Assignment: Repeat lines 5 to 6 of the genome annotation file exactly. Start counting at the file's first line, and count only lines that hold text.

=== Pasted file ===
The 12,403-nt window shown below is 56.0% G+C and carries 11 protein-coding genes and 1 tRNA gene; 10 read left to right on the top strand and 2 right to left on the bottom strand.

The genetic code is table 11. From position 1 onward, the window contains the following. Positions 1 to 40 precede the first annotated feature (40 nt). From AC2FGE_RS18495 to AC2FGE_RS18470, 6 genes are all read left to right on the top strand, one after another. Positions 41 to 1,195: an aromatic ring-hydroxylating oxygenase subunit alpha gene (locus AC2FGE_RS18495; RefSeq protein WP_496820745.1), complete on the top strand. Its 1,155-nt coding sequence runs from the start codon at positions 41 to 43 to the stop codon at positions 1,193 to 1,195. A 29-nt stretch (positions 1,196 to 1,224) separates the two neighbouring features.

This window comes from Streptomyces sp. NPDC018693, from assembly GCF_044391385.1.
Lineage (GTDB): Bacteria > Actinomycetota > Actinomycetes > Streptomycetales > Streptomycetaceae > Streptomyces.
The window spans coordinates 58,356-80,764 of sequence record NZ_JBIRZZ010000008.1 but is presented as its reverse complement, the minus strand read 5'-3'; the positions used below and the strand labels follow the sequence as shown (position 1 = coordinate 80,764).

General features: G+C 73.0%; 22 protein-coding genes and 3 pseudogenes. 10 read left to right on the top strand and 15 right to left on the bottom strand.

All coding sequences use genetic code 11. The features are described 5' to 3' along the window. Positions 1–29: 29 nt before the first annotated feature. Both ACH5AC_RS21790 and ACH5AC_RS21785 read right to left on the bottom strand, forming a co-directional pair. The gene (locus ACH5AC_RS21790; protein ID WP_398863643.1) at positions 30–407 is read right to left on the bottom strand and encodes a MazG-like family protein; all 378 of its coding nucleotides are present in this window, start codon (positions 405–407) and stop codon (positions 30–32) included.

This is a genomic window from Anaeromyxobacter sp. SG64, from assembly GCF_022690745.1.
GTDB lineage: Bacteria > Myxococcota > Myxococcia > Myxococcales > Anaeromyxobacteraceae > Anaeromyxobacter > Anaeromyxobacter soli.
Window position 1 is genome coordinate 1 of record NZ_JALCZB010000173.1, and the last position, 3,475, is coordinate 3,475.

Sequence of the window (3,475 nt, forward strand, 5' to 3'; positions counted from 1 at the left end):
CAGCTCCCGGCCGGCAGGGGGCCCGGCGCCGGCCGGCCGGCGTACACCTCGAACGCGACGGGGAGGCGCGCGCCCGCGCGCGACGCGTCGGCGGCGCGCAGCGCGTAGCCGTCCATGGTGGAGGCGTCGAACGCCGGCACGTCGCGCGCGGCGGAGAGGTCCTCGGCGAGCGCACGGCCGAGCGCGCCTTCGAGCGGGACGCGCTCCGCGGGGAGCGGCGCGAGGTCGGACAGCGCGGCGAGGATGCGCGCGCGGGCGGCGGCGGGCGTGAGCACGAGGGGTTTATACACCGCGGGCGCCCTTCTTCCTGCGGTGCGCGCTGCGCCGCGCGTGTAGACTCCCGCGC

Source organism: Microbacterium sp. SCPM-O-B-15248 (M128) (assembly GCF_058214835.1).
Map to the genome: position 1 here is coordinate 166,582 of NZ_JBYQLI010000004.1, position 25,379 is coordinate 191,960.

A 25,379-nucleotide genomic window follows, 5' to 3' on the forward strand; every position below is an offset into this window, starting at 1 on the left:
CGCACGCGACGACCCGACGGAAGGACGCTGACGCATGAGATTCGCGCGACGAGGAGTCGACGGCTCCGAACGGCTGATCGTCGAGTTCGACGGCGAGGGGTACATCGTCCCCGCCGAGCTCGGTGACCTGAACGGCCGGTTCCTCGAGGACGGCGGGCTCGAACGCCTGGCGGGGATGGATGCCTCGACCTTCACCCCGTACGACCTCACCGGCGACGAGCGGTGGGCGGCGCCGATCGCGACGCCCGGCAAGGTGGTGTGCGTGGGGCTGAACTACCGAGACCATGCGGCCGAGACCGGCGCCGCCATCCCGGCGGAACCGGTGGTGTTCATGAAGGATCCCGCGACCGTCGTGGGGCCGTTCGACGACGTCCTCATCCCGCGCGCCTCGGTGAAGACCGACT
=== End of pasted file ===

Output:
The window spans coordinates 58,356-80,764 of sequence record NZ_JBIRZZ010000008.1 but is presented as its reverse complement, the minus strand read 5'-3'; the positions used below and the strand labels follow the sequence as shown (position 1 = coordinate 80,764).

General features: G+C 73.0%; 22 protein-coding genes and 3 pseudogenes. 10 read left to right on the top strand and 15 right to left on the bottom strand.